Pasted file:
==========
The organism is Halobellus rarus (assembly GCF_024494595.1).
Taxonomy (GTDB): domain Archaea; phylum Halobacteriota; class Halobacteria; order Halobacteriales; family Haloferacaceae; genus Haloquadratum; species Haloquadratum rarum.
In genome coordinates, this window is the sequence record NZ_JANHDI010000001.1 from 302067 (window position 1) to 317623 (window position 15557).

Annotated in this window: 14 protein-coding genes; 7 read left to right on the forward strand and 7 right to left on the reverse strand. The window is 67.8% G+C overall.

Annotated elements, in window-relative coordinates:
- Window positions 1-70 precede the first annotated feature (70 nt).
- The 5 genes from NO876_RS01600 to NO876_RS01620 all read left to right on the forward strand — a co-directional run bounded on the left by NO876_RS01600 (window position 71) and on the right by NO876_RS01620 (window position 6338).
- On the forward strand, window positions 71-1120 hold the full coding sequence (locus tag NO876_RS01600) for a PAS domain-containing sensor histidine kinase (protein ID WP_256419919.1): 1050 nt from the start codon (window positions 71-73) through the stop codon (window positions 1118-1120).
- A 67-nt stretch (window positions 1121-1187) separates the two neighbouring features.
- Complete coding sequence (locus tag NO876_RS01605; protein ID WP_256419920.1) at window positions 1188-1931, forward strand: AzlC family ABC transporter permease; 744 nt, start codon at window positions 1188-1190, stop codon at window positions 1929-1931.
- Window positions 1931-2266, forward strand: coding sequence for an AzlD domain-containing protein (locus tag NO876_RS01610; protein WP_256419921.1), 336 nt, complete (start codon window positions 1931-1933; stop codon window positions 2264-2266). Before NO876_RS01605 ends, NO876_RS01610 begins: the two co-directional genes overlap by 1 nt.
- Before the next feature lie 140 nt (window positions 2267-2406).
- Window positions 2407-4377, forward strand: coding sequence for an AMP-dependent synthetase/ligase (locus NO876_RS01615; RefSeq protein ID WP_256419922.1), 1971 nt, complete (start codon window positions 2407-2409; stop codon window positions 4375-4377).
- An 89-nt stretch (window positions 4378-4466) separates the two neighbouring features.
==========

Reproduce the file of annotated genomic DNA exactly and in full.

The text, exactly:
The organism is Halobellus rarus (assembly GCF_024494595.1).
Taxonomy (GTDB): domain Archaea; phylum Halobacteriota; class Halobacteria; order Halobacteriales; family Haloferacaceae; genus Haloquadratum; species Haloquadratum rarum.
In genome coordinates, this window is the sequence record NZ_JANHDI010000001.1 from 302067 (window position 1) to 317623 (window position 15557).

Annotated in this window: 14 protein-coding genes; 7 read left to right on the forward strand and 7 right to left on the reverse strand. The window is 67.8% G+C overall.

Annotated elements, in window-relative coordinates:
- Window positions 1-70 precede the first annotated feature (70 nt).
- The 5 genes from NO876_RS01600 to NO876_RS01620 all read left to right on the forward strand — a co-directional run bounded on the left by NO876_RS01600 (window position 71) and on the right by NO876_RS01620 (window position 6338).
- On the forward strand, window positions 71-1120 hold the full coding sequence (locus tag NO876_RS01600) for a PAS domain-containing sensor histidine kinase (protein ID WP_256419919.1): 1050 nt from the start codon (window positions 71-73) through the stop codon (window positions 1118-1120).
- A 67-nt stretch (window positions 1121-1187) separates the two neighbouring features.
- Complete coding sequence (locus tag NO876_RS01605; protein ID WP_256419920.1) at window positions 1188-1931, forward strand: AzlC family ABC transporter permease; 744 nt, start codon at window positions 1188-1190, stop codon at window positions 1929-1931.
- Window positions 1931-2266, forward strand: coding sequence for an AzlD domain-containing protein (locus tag NO876_RS01610; protein WP_256419921.1), 336 nt, complete (start codon window positions 1931-1933; stop codon window positions 2264-2266). Before NO876_RS01605 ends, NO876_RS01610 begins: the two co-directional genes overlap by 1 nt.
- Before the next feature lie 140 nt (window positions 2267-2406).
- Window positions 2407-4377, forward strand: coding sequence for an AMP-dependent synthetase/ligase (locus NO876_RS01615; RefSeq protein ID WP_256419922.1), 1971 nt, complete (start codon window positions 2407-2409; stop codon window positions 4375-4377).
- An 89-nt stretch (window positions 4378-4466) separates the two neighbouring features.